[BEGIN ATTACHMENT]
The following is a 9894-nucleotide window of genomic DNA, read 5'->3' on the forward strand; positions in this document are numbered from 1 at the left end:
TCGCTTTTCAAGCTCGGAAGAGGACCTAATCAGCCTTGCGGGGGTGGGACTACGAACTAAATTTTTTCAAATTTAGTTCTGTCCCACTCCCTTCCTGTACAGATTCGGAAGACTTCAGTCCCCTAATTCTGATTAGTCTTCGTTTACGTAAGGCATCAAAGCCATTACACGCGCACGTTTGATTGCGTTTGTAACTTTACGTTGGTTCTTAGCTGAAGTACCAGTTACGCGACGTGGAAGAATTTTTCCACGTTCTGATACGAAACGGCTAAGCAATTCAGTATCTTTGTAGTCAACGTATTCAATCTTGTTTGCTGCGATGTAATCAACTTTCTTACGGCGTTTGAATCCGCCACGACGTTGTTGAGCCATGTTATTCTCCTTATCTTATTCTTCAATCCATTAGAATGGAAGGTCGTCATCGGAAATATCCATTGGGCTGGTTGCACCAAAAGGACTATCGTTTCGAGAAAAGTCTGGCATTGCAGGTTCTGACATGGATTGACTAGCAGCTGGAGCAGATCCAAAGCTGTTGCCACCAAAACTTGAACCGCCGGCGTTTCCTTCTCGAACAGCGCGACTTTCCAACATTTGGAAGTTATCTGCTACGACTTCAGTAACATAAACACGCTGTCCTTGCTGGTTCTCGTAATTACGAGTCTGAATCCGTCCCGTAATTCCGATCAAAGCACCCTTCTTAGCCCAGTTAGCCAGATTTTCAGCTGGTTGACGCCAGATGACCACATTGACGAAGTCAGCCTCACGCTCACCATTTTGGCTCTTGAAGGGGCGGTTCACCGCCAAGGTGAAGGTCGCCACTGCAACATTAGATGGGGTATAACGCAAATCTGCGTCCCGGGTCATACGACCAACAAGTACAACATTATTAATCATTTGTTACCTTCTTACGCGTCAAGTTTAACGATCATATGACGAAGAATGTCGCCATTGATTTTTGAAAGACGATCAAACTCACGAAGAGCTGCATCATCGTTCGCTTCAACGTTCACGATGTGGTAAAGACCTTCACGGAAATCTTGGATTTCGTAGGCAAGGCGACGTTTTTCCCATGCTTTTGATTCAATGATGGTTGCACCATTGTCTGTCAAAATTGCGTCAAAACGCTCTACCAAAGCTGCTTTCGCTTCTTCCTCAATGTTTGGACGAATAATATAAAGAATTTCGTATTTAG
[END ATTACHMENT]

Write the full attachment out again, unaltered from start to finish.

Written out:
The following is a 9894-nucleotide window of genomic DNA, read 5'->3' on the forward strand; positions in this document are numbered from 1 at the left end:
TCGCTTTTCAAGCTCGGAAGAGGACCTAATCAGCCTTGCGGGGGTGGGACTACGAACTAAATTTTTTCAAATTTAGTTCTGTCCCACTCCCTTCCTGTACAGATTCGGAAGACTTCAGTCCCCTAATTCTGATTAGTCTTCGTTTACGTAAGGCATCAAAGCCATTACACGCGCACGTTTGATTGCGTTTGTAACTTTACGTTGGTTCTTAGCTGAAGTACCAGTTACGCGACGTGGAAGAATTTTTCCACGTTCTGATACGAAACGGCTAAGCAATTCAGTATCTTTGTAGTCAACGTATTCAATCTTGTTTGCTGCGATGTAATCAACTTTCTTACGGCGTTTGAATCCGCCACGACGTTGTTGAGCCATGTTATTCTCCTTATCTTATTCTTCAATCCATTAGAATGGAAGGTCGTCATCGGAAATATCCATTGGGCTGGTTGCACCAAAAGGACTATCGTTTCGAGAAAAGTCTGGCATTGCAGGTTCTGACATGGATTGACTAGCAGCTGGAGCAGATCCAAAGCTGTTGCCACCAAAACTTGAACCGCCGGCGTTTCCTTCTCGAACAGCGCGACTTTCCAACATTTGGAAGTTATCTGCTACGACTTCAGTAACATAAACACGCTGTCCTTGCTGGTTCTCGTAATTACGAGTCTGAATCCGTCCCGTAATTCCGATCAAAGCACCCTTCTTAGCCCAGTTAGCCAGATTTTCAGCTGGTTGACGCCAGATGACCACATTGACGAAGTCAGCCTCACGCTCACCATTTTGGCTCTTGAAGGGGCGGTTCACCGCCAAGGTGAAGGTCGCCACTGCAACATTAGATGGGGTATAACGCAAATCTGCGTCCCGGGTCATACGACCAACAAGTACAACATTATTAATCATTTGTTACCTTCTTACGCGTCAAGTTTAACGATCATATGACGAAGAATGTCGCCATTGATTTTTGAAAGACGATCAAACTCACGAAGAGCTGCATCATCGTTCGCTTCAACGTTCACGATGTGGTAAAGACCTTCACGGAAATCTTGGATTTCGTAGGCAAGGCGACGTTTTTCCCATGCTTTTGATTCAATGATGGTTGCACCATTGTCTGTCAAAATTGCGTCAAAACGCTCTACCAAAGCTGCTTTCGCTTCTTCCTCAATGTTTGGACGAATAATATAAAGAATTTCGTATTTAG